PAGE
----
Canadian Championship: Toronto FC's Ryan Nelsen demands 90 "ruthless" minutes from his team

TORONTO – There is no debate: Toronto FC are the most successful team in the short history of the Amway Canadian Championship.

Heading into the kickoff of the 2013 edition on Wednesday night (7:30 pm ET, Sportsnet/TVA Sports), TFC are the defending Canadian champions and have won Canada's domestic cup four out of the five years in which it has been contested.

However, in a world of professional sports in which the phrase "What have you done for me lately?" is an occupational truism, the question likely on the tongues of Canadian soccer fans centers on whether or not the defending champs are in fact the underdogs in their first leg against the Montreal Impact.

Montreal are off to a stellar start to their sophomore MLS campaign and currently have six points more than the Reds with a game in hand. Toronto, on the other hand, have dropped points in their past three matches due to an alarming propensity for conceding goals in the very final minutes of games.

READ: Canadian Championship: All you need to know about the 2013 tournament

There is also the fact that Montreal has already defeated Toronto once this year, earning a 2-1 victory at Olympic Stadium during Rivalry Week last month. And while he respects Montreal for the quality side that they are, Toronto FC head coach Ryan Nelsen is putting little stock in a match that he already considers ancient history.

"I think we are now a better team than we were when we went to Montreal," Nelsen told MLSsoccer.com. "We are still learning and we're still trying to get better and better."

READ: Montreal vs. Toronto about more than just soccer: History, culture, politics and city pride at play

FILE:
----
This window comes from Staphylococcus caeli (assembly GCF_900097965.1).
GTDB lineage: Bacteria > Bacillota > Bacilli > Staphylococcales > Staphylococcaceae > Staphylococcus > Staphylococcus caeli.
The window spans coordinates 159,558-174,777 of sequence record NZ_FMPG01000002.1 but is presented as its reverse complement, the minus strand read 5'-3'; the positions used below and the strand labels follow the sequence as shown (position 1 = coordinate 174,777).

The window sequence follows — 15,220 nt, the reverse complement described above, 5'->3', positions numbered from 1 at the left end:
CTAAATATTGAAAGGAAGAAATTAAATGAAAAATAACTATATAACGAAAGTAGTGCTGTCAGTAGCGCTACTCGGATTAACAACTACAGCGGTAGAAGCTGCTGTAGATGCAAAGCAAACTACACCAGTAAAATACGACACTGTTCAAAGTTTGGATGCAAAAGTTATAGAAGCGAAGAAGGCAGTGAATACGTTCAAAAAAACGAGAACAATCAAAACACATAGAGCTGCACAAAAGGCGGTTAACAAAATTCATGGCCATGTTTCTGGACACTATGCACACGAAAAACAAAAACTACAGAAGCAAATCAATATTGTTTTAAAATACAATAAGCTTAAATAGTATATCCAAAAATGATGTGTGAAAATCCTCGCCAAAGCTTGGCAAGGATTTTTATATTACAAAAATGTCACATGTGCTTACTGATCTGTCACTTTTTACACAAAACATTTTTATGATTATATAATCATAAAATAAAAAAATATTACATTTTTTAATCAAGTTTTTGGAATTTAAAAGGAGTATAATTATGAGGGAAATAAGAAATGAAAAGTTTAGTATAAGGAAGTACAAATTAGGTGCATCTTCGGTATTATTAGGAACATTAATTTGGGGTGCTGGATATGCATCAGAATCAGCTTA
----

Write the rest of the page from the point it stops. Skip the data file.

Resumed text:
Though he sees his squad as one that is continually evolving and improving with every match and training session, Nelsen is willing to admit that his team can take both confidence and a lesson learned from their previous performance against the Impact. After falling behind 2-0 at the close of the first half in Montreal, his players responded in spirited fashion and had the Impact back on their heels for the majority of the final 45 minutes.

"The second half of that Montreal game was what is to be expected from this club," Nelsen said. "They learned that we can't be slow out of the gate or you will get punished against good teams like Montreal."

Many see Toronto as a club heading into the Canadian Championship coming off a deflating draw against Houston in which the team dropped two points at home. But Nelsen prefers to look at his side as one that, for 93 minutes, dominated a dynamic Houston side that recently set the all-time MLS record for consecutive home games without a loss in all competitions.

READ: Nelsen: Our performance against the Houston Dynamo deserved three points

"When we are on our game, we can dominate most teams," said Nelsen. "It is just about being consistent and being professional and ruthless. We have to do it for a full match."